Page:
Built in about 1934, the Salt River Day School near Longmore and McDowell roads is an iconic and historic piece of property located on the Salt River Pima-Maricopa Indian Community. Although the landscape now may look bare from the outside, the school property is still filled with the stories of students and Community members who remember their time there.
The Day School was still in operation until 2007, but it closed when the new Salt River Elementary School was completed, according to Cultural Resources Department Director Kelly Washington.
Now, the school will be restored to its former glory over the course of an upcoming renovation project that could take 18 months or more, with a new purpose to preserve the language, culture and history of the Community.
“The renovation project has been ongoing for quite a number of years, and we’re finally at the point where construction is going to start in the next month or so,” said Washington. “The building hasn’t changed, but the landscape and things around it have changed over time. Depending on when you visited this place, it may look different than someone else’s memory [of it].”
Another focus of the project is the renovation of the old teachers’ dormitory on the property.
Once construction is completed, CRD staff will relocate to the building from their current offices on Osborn Road.
In addition to new CRD office space, the restored Day School will provide nearly 30,000 square feet of indoor/outdoor space for cultural educational programming.
“Part of our charge to the BIA was to make sure that the building was preserved for future generations,” said Washington. “How it might be used is something that we were also tasked with. In going through that process, we had a number of goals. The overarching goal was to maximize the cultural program services to serve the highest number of Community members.”
Washington said that there were plans for a cultural center in the 1990s, but it never happened. Because those plans were already well documented, the CRD tried to incorporate as many of those ideas as possible into this project.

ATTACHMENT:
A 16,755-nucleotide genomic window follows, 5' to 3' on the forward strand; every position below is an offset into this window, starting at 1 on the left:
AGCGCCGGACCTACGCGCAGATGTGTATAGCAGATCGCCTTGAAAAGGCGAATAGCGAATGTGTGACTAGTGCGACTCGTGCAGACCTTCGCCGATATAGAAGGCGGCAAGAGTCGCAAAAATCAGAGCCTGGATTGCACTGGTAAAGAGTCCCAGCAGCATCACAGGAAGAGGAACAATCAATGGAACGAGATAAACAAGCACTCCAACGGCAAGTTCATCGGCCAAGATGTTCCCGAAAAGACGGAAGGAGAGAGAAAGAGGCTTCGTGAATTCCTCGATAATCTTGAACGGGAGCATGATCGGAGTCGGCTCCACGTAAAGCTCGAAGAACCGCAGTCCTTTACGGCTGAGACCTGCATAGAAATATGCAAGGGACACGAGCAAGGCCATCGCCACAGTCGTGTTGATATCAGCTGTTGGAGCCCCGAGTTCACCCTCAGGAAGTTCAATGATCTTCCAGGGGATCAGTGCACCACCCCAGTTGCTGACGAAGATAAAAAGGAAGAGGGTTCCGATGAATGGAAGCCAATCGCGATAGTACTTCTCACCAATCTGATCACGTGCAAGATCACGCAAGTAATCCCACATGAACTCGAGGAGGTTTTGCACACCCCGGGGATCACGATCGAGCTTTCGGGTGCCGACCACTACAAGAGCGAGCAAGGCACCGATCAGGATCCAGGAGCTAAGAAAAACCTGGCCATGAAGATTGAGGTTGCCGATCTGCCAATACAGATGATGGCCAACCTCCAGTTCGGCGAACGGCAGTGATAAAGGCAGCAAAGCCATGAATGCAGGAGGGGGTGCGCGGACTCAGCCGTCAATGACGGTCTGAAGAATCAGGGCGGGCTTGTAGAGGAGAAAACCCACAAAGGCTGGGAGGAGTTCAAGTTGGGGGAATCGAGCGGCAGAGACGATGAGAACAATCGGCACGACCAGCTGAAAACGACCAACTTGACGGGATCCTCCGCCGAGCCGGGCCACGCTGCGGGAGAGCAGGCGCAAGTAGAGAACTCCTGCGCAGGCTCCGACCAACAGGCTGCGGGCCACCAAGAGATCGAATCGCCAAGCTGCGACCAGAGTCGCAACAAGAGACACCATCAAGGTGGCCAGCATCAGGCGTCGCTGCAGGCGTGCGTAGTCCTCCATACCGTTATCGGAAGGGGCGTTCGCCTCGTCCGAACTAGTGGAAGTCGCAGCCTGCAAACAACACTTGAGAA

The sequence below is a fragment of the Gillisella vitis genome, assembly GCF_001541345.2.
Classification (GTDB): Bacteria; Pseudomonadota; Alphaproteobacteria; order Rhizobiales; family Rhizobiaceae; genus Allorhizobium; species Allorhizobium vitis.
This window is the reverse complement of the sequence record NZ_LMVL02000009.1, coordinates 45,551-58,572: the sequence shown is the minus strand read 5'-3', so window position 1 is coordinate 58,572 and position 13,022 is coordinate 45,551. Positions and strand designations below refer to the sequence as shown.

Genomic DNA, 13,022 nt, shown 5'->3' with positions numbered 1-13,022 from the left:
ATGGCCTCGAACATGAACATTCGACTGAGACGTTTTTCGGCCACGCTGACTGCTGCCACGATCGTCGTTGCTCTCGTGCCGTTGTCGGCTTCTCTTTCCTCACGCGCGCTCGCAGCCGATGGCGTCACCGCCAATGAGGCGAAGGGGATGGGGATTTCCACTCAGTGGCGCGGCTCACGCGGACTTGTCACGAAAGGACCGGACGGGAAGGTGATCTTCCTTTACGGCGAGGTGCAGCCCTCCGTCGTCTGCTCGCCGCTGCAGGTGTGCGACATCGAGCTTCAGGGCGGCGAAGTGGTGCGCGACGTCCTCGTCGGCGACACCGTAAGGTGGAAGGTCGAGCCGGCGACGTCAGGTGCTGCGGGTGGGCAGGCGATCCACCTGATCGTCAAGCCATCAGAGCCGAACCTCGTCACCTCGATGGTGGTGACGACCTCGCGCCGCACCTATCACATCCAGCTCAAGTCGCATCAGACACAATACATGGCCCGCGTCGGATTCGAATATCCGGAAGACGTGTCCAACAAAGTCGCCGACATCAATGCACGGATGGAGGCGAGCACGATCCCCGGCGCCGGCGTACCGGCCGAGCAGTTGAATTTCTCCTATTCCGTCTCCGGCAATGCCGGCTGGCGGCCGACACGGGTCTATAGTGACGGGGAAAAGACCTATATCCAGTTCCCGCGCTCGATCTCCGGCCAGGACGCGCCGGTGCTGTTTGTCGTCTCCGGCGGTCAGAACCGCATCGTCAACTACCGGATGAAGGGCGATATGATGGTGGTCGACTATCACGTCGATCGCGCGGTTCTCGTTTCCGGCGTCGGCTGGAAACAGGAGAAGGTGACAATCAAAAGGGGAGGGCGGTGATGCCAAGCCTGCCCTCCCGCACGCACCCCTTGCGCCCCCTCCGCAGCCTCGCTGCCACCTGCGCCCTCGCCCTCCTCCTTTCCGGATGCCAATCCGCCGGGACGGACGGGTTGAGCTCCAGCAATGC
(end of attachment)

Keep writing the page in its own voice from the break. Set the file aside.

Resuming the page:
Over the past few years, the Community went through a lot of work to transfer the property from the Bureau of Indian Affairs back to the tribe, Washington noted. He said that the transfer of the building to the tribe couldn’t happen until the building was environmentally safe.
Due to lead paint and asbestos, the building had to be gutted. However, the exterior footprint of the Day School is being kept as close to the original as possible.
“What we were left with were the walls and the roof. Not much else inside,” said Washington. “The walls are very important, because we know that Community members helped to put up these walls. Community-member students at the Phoenix Indian School, as part of their vocational training, were sent here and paid a salary to build the walls of the structure, so there is relevance to the facility being here.”
The impact of the Day School is still felt today, as the Community Garden adjacent to the property was built by students of the school.
The Cultural Resources Department continues to collect memories from Community members who are either former students or former employees of the school to help aid the renovation project.